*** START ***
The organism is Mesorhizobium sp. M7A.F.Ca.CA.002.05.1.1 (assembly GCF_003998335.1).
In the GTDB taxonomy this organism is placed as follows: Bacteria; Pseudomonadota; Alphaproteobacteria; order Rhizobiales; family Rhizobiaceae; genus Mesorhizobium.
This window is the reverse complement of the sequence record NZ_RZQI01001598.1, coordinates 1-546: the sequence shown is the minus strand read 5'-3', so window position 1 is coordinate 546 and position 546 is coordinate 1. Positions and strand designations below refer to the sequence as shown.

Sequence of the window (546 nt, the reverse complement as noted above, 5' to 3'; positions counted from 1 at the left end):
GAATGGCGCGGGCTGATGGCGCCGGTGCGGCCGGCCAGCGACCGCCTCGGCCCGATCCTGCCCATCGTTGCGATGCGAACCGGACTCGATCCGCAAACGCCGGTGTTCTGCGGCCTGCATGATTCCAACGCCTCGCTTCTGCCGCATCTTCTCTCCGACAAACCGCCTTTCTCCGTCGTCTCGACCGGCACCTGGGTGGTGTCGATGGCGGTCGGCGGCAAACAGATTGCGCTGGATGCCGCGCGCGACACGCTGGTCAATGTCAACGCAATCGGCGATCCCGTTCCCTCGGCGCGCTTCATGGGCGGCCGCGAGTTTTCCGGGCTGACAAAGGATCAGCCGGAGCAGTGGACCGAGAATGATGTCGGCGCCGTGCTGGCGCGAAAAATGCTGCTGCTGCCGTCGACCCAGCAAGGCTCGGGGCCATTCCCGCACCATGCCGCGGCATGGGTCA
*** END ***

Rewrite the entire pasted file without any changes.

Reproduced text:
The organism is Mesorhizobium sp. M7A.F.Ca.CA.002.05.1.1 (assembly GCF_003998335.1).
In the GTDB taxonomy this organism is placed as follows: Bacteria; Pseudomonadota; Alphaproteobacteria; order Rhizobiales; family Rhizobiaceae; genus Mesorhizobium.
This window is the reverse complement of the sequence record NZ_RZQI01001598.1, coordinates 1-546: the sequence shown is the minus strand read 5'-3', so window position 1 is coordinate 546 and position 546 is coordinate 1. Positions and strand designations below refer to the sequence as shown.

Sequence of the window (546 nt, the reverse complement as noted above, 5' to 3'; positions counted from 1 at the left end):
GAATGGCGCGGGCTGATGGCGCCGGTGCGGCCGGCCAGCGACCGCCTCGGCCCGATCCTGCCCATCGTTGCGATGCGAACCGGACTCGATCCGCAAACGCCGGTGTTCTGCGGCCTGCATGATTCCAACGCCTCGCTTCTGCCGCATCTTCTCTCCGACAAACCGCCTTTCTCCGTCGTCTCGACCGGCACCTGGGTGGTGTCGATGGCGGTCGGCGGCAAACAGATTGCGCTGGATGCCGCGCGCGACACGCTGGTCAATGTCAACGCAATCGGCGATCCCGTTCCCTCGGCGCGCTTCATGGGCGGCCGCGAGTTTTCCGGGCTGACAAAGGATCAGCCGGAGCAGTGGACCGAGAATGATGTCGGCGCCGTGCTGGCGCGAAAAATGCTGCTGCTGCCGTCGACCCAGCAAGGCTCGGGGCCATTCCCGCACCATGCCGCGGCATGGGTCA